Abstract

Traditionally, coiled tubing (CT) string life has been determined by the amount of low-cycle fatigue accumulated resulting from plastic deformation during successive operations. However, with more operations being performed using larger outer-diameter (OD) pipe, it has also become necessary to account for diameter growth when predicting CT life.

When predicting CT longevity, low-cycle fatigue is determined using software to simulate planned operations. This helps minimize the risk of a specific CT string experiencing fatigue failure during the planned process. The software then tracks added fatigue using sensor measurements during actual operations. The CT string can then be retired from service as it approaches its useful life before failures occur. In recent years, some locations have observed a trend toward higher-pressure operations with larger OD pipe. These conditions have led to OD growth becoming a greater issue at these locations than in previous years.

Diameter growth can be sufficiently severe to halt operations before the accumulated low-cycle fatigue failure prediction. This paper shares details of one such operation, which was stopped prematurely because of excessive OD growth before any fatigue failure was predicted. Changes in the design process are described where, in addition to fatigue accumulation, OD growth is predicted to become a limiting factor in the life of a CT string. This paper also highlights changes made to the software to help ensure any potential problems are identified during the operations design phase to help avoid any unplanned events in the field.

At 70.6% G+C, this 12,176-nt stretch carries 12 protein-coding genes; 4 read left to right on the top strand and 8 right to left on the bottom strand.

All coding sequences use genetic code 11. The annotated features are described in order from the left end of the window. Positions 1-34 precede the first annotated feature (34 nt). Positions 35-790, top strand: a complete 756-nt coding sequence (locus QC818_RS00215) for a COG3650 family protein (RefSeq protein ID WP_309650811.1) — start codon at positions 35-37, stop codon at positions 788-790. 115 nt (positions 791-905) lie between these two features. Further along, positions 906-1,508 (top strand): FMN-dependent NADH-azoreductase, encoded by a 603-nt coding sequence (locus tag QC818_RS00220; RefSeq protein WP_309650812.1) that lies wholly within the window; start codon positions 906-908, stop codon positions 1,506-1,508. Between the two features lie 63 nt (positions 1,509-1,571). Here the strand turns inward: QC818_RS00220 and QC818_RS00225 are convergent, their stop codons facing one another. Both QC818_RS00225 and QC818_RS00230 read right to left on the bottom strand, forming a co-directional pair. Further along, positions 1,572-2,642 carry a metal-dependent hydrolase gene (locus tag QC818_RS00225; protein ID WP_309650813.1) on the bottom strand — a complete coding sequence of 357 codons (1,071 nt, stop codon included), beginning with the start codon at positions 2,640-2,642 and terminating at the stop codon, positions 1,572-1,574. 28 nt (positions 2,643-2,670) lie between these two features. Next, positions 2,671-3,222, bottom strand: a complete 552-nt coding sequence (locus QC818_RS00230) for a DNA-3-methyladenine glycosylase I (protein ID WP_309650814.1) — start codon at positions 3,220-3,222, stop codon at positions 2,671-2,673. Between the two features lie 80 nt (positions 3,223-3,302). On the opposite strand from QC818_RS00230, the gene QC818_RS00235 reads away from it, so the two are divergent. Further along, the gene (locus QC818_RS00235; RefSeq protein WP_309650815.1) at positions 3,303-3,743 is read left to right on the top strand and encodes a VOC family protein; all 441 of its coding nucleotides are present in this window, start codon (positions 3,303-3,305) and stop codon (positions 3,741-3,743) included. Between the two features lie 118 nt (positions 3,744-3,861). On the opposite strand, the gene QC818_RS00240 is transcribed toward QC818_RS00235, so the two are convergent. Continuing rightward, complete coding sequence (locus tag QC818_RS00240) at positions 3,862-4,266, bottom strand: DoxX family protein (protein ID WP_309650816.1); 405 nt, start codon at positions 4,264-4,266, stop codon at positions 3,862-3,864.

CT engineering design software is now a key element to predicting any type of CT limitation and failure mechanism during operations. Updating the simulation software to consider both diameter growth and low-cycle fatigue effects helps operators better predict potential problems and avoid operational interruptions.

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